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  • Writer's pictureThe Kolbe Family

50 Years Since Vietnam

Since the final American combat forces left Vietnam and the last of our POWs were brought home, it has been fifty years. We owe these warriors a great debt of gratitude even after fifty years have passed.

Political discussion and disagreement throughout the War were regrettably diverted toward individuals who had valiantly served our country. As these heroic soldiers returned from Vietnam, they were not greeted as heroes or given the respect they earned for their service, but rather were met with apathy, rage, and hatred. Unfortunately, many were forced to deal alone with their guilt, humiliation, and memories of those who were left behind.

These unsung warriors went to work, served in government, and were active in their communities after their duty in the war was complete. Veterans of the Vietnam War have now gone on to run Fortune 500 firms, direct Academy Award-winning films, develop a well-known computer programming language, map the human genome, and perform many other remarkable feats. More over 30% of America's veteran population is made up of the nearly 6 million living veterans from the Vietnam War today.


National Vietnam War Veterans Day, observed on March 29, honors these warriors. You may show your respect for them by attending the Welcome Home Ceremony at the National Veterans Monument and Museum at 1​0 A.M. EDT.. Capt. J. Charles "Charlie" Plumb (USN, Ret.), a naval pilot who was shot down and imprisoned in Vietnam for six years, will give the keynote address. His tale "Who Packs Your Parachute?" is renowned.

Vietnam veterans are particularly known for their remarkable humility, often downplaying their service and avoiding any discussions about their experiences during the war. Despite the significant hardships they endured, they remain deeply committed to their country and fellow citizens, and many continue to serve their communities and support their fellow veterans in silence. Their selflessness and modesty are inspiring, and they often deflect praise and recognition for their sacrifices. This is a defining characteristic and is a testament to their courage, and resilience. Vietnam veterans continue to exemplify the best qualities of the American spirit, reminding us all of the importance of service, sacrifice, and propriety.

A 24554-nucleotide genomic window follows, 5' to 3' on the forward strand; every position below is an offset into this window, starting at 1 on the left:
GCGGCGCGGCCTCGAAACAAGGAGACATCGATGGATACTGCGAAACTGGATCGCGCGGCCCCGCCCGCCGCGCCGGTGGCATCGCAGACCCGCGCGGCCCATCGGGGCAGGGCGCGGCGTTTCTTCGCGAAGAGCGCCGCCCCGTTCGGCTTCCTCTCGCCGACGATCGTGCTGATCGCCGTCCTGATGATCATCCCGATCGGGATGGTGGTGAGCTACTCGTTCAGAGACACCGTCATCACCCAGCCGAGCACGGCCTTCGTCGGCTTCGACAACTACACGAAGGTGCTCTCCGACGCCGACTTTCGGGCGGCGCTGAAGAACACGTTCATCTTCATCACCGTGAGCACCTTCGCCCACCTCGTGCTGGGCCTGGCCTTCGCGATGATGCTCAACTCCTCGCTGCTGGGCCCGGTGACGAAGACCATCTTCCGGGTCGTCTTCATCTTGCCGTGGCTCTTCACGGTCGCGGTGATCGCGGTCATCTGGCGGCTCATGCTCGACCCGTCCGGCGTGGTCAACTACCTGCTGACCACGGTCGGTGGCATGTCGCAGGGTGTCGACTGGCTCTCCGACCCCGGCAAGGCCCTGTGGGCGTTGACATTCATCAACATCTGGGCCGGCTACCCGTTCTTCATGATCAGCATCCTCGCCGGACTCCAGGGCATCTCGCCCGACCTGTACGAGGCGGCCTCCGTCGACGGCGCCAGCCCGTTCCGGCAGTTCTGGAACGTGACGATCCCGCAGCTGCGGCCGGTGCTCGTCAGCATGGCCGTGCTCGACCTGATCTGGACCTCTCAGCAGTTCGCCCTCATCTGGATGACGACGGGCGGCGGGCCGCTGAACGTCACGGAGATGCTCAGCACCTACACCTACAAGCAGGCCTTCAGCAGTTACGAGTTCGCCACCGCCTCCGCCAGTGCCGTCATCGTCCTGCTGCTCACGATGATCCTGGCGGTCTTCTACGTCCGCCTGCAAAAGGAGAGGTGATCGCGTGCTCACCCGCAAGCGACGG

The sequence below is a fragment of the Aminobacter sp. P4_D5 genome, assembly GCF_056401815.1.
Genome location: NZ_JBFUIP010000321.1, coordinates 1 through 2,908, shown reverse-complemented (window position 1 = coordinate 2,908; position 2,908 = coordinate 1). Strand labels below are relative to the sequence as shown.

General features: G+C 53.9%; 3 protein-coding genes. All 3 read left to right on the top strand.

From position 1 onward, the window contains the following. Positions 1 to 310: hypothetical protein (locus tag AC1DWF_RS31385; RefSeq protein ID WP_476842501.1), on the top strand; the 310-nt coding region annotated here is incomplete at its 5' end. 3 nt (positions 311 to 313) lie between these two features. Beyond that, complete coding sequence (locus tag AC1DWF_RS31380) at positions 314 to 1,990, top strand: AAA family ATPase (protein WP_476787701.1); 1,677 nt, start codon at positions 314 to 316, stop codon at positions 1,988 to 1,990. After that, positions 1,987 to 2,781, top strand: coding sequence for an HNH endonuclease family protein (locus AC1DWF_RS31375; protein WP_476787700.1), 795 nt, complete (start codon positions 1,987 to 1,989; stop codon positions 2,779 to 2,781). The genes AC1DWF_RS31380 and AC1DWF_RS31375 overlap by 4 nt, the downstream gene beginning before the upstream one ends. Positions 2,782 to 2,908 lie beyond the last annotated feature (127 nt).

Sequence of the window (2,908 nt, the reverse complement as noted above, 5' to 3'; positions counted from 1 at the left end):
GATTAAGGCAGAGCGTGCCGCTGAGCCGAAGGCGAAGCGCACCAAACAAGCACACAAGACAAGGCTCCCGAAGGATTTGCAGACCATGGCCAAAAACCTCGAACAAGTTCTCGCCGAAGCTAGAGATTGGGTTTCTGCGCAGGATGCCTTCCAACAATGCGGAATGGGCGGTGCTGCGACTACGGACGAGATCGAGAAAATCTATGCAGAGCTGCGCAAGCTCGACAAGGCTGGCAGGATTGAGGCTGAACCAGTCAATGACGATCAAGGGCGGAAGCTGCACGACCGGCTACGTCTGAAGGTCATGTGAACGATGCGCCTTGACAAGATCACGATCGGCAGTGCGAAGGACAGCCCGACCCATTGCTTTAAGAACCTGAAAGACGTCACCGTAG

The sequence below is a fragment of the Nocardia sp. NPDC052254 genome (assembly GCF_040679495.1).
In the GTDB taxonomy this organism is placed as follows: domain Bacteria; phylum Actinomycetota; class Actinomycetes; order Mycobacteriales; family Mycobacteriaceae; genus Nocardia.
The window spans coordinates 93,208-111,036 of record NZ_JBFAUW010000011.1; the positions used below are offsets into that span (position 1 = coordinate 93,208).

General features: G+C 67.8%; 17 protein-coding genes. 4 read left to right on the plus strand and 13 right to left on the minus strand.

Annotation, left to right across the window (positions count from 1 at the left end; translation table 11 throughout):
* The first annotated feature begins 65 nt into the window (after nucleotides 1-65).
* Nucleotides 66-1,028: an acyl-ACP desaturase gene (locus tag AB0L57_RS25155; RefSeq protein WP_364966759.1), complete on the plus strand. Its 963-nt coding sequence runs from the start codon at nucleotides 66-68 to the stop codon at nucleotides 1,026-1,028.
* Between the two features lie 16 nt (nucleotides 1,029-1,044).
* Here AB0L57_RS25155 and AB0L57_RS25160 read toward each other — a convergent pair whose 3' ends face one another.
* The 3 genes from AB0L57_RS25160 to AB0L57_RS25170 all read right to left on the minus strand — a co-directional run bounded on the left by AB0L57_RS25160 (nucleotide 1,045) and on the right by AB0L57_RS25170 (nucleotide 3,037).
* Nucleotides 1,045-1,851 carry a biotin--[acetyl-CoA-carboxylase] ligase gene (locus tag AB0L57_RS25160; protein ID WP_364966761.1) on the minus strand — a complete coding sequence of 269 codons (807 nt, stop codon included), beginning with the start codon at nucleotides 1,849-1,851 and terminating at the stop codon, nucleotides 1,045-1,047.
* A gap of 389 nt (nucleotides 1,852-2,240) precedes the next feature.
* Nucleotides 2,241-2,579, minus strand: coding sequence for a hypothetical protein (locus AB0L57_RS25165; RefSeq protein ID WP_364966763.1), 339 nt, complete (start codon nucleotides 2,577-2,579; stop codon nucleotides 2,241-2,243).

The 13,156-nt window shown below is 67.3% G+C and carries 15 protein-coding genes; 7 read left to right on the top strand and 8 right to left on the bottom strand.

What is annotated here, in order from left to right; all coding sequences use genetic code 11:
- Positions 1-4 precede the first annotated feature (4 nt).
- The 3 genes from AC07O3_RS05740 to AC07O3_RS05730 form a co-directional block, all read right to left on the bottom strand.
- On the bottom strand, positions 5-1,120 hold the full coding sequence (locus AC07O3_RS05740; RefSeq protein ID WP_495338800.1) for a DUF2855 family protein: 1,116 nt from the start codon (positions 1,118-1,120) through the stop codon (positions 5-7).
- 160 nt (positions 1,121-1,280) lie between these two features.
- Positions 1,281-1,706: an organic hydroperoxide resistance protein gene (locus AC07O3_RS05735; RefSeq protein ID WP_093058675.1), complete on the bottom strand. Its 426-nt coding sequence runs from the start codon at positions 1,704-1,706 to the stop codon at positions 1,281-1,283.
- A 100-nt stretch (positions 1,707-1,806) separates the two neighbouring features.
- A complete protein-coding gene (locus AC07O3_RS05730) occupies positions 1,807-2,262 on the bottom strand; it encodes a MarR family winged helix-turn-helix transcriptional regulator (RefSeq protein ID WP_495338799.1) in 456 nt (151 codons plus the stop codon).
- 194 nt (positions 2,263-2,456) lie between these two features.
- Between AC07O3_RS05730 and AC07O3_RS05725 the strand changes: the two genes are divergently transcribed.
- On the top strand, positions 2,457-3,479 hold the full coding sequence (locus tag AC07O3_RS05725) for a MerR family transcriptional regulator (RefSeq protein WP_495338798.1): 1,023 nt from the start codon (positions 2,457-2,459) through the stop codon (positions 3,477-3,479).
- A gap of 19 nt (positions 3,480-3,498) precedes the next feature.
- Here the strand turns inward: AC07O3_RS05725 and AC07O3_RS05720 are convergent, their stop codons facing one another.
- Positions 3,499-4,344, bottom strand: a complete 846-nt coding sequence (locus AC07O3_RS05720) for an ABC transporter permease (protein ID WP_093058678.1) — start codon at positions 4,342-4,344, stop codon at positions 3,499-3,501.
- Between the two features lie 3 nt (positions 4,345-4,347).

As a grateful Nation, we honor more than 58,000 patriots—their names etched in black granite—who sacrificed all they had and all they would ever know. We draw inspiration from the heroes who suffered unspeakably as prisoners of war, yet who returned home with their heads held high. We pledge to keep faith with those who were wounded and still carry the scars of war, seen and unseen. With more than 1,600 of our service members still among the missing, we pledge as a Nation to do everything in our power to bring these patriots home.

A nationwide occasion to express gratitude for the sacrifices made by a generation of veterans is the 50th National Vietnam War Veterans Day. Veterans of the Vietnam War, we thank you for your bravery in battle and your dedication to our country both in and out of duty.

- The Kolbe Family

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